Urinal infection before surgery (bbl)?

I going to have a bbl in October 20. What happend If Now i have a urinal infection ?

Doctor Answers 3

UTI before BBL

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UTI before BBL, great question!

For the best outcome in the least amount of complications you want to have no signs of infection in your body  before surgery.  Especially, when you're going to have tissue or a synthetic material transplanted from one location of your body to the other.   Infected cells and their  inflammatory effects can cause your immune system to react to other not infected areas with additional inflammation.    Excess inflammation can cause your body to heal at slower rate and have a less than desired result for your BBL.  

You have enough time to see your primary care or another physician to receive anabiotic therapy in order to remove the inflammation  and infection from your urinary tract system.  Large amounts of cranberry juice will also alter the pH of your urine and assist in clearing the infection.  After you initiate therapy, it will take three or four days for a normal lab urinalysis to be reported. 

I wish you well through your operation and recovery process,
James McAdoo DO FACOS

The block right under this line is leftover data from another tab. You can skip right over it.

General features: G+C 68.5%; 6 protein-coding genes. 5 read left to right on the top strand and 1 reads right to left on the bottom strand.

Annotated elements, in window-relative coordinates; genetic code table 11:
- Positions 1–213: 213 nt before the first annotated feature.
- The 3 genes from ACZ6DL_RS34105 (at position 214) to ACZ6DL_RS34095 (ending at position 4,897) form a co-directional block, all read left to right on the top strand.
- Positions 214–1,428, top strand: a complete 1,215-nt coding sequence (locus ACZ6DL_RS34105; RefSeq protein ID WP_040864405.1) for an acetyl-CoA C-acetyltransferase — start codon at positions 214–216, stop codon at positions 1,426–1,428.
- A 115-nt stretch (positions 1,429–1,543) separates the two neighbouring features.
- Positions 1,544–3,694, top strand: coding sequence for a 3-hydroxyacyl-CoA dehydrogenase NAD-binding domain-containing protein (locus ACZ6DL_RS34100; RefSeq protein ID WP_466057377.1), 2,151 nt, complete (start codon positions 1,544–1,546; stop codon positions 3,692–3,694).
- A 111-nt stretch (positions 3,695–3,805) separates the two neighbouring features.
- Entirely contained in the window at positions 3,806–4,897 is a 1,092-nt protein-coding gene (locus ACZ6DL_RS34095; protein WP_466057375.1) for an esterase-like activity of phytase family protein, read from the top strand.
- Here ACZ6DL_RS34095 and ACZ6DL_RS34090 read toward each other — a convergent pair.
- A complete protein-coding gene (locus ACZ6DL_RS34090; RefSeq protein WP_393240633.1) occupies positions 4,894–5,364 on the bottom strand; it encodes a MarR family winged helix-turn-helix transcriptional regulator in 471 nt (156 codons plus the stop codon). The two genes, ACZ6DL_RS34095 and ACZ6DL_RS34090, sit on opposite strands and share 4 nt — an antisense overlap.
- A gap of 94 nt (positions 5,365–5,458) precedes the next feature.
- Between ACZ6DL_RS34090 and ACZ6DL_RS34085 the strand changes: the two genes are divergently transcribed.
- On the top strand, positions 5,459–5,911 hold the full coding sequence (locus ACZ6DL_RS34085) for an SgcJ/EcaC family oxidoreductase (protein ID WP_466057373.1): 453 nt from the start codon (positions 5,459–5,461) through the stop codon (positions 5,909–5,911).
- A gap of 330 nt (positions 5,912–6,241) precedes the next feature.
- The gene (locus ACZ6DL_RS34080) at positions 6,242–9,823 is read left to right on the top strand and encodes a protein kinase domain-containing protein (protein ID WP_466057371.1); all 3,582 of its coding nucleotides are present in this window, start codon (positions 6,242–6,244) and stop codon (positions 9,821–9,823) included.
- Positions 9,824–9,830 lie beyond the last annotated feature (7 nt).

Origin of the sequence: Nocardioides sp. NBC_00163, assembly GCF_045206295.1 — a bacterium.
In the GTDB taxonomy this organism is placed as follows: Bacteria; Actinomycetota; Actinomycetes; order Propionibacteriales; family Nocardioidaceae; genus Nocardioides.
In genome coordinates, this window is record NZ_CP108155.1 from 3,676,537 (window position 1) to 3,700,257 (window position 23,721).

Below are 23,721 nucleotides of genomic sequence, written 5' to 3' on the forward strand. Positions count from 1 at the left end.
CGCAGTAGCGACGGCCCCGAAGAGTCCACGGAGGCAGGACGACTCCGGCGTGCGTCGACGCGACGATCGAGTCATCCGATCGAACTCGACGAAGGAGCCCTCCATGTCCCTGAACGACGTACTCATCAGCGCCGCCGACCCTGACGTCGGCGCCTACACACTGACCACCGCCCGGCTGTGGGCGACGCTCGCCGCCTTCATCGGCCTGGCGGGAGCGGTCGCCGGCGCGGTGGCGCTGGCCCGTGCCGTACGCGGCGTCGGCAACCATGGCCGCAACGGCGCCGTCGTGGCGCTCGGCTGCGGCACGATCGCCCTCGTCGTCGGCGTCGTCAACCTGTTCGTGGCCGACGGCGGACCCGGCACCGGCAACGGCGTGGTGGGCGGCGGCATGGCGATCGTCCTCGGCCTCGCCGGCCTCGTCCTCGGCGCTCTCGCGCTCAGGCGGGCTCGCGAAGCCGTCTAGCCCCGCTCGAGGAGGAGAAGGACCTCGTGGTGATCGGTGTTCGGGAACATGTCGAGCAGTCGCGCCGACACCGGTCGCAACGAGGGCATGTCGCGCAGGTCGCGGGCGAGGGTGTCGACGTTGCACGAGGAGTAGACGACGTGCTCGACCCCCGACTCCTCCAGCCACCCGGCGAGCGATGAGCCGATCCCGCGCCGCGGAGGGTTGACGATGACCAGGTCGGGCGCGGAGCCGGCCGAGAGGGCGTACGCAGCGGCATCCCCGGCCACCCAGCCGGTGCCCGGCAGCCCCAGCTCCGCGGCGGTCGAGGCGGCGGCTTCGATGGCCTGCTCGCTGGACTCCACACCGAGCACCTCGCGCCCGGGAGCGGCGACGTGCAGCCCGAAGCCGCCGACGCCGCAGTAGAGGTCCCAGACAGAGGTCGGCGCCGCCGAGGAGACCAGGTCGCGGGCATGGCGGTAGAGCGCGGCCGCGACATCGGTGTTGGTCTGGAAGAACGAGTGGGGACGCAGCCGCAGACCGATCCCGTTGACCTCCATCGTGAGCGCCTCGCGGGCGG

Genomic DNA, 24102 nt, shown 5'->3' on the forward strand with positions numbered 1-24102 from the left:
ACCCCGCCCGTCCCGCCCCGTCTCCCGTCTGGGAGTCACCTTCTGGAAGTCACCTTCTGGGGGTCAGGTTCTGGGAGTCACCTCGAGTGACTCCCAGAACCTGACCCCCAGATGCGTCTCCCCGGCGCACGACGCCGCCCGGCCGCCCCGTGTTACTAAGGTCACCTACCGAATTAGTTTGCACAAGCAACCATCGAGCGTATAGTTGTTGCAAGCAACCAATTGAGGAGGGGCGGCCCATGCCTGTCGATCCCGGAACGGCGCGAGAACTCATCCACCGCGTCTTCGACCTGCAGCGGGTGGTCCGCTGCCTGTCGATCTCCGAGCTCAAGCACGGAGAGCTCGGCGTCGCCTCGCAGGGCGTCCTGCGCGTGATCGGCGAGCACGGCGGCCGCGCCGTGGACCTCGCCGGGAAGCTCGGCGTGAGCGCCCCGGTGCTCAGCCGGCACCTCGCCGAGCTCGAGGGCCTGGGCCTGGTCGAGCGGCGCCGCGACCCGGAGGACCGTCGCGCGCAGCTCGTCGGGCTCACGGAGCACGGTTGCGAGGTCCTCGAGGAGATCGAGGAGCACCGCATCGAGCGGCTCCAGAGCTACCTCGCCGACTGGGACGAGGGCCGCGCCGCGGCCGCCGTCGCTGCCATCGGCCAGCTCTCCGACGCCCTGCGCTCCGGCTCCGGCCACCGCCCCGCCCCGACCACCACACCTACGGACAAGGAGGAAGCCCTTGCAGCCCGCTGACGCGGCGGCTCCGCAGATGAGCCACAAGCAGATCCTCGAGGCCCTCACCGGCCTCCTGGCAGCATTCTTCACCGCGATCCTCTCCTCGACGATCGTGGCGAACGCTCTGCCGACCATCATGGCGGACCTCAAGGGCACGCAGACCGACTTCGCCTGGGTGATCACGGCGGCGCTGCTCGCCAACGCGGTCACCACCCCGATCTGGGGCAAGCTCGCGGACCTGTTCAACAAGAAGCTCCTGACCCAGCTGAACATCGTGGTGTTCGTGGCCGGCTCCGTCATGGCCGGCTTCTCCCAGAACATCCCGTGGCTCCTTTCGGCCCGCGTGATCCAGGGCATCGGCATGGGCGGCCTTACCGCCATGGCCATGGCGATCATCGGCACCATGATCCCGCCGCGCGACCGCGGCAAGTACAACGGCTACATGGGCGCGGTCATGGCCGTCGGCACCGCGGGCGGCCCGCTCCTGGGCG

•  AOA dual board certified general and plastic reconstructive surgeon 
  • Microsurgery fellowship trained 
  • 20 years experience 
  • 30,000 operative cases 
  • 10,000 BBLs  


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Thank you for your question. There should be no signs of any infection prior to cosmetic surgery . If you have a urinary tract infection you should contact you primary physician immediately to get treatment . Also let your plastic surgeon know that you had an infection and are getting treatment . An active infection can lead to complications during cosmetic surgery.

Johnny Shea-Yuan Chung, MD, FACS
Allentown Plastic Surgeon


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An active infection at the time of surgery would be problematic, and most surgeons would cancel a procedure if a patient had symptoms or signs of infection on the day of surgery.  Fortunately, you have time!  Most urinary tract infections are managed simply with oral antibiotics and respond in a matter of days.  Contact your primary care doctor for assessment and management.  If a UTI is confirmed, and you get proper antibiotic therapy, the matter should not influence your surgery in October.  Best of luck!

George Bitar, MD
Fairfax Plastic Surgeon
4.6 out of 5 stars 59 reviews

These answers are for educational purposes and should not be relied upon as a substitute for medical advice you may receive from your physician. If you have a medical emergency, please call 911. These answers do not constitute or initiate a patient/doctor relationship.